Shouldn't it be called "spider polyester?"
Manufactured spider silk could be used for artificial tendons and ligaments, sutures, parachutes and bulletproof vests. But engineers have not managed to do what spiders do effortlessly. ...
Spiders don't actually spin ("spinning" refers to the age-old art of drawing out and twisting fibers to form thread); instead, they squirt out a thick gel of silk solution. (One teaspoonful can make 10,000 webs.) They then use their hind legs as well as their body weight and gravity to elongate the gel into a fine thread.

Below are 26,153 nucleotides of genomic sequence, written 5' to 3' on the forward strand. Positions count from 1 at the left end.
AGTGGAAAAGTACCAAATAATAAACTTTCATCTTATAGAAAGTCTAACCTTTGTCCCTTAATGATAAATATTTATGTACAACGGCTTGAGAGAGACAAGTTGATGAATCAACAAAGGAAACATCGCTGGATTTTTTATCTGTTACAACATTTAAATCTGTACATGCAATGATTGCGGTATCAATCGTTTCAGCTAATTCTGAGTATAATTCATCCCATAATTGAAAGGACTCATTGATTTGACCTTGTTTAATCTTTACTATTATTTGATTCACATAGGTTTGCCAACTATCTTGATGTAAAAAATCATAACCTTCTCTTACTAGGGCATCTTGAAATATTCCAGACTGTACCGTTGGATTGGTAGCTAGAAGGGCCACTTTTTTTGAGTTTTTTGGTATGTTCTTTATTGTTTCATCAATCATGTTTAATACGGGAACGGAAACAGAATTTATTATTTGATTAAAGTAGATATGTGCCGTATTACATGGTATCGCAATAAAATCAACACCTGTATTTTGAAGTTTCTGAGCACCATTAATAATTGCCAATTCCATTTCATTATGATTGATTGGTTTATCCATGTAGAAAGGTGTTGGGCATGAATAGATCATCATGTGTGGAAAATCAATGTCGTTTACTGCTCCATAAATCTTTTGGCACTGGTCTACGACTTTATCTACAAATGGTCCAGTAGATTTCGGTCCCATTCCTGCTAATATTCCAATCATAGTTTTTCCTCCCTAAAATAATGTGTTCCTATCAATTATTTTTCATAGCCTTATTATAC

"The amazing thing nature has found is how to spin a material out of an aqueous solution and produce a fiber that doesn't re-dissolve," McKinley said. Like a cooked egg white, dry spider silk doesn't revert to its former liquid state. What started out as a water-based solution becomes impervious to water. ... While the silk stretches and dries, it forms miniscule crystalline structures that act as reinforcing agents. Engineered nanoparticles--tiny materials suspended in artificial silk--may be able to serve the same purpose.
Making the artificial silk will be hard, though -- it's not like it grows on trees.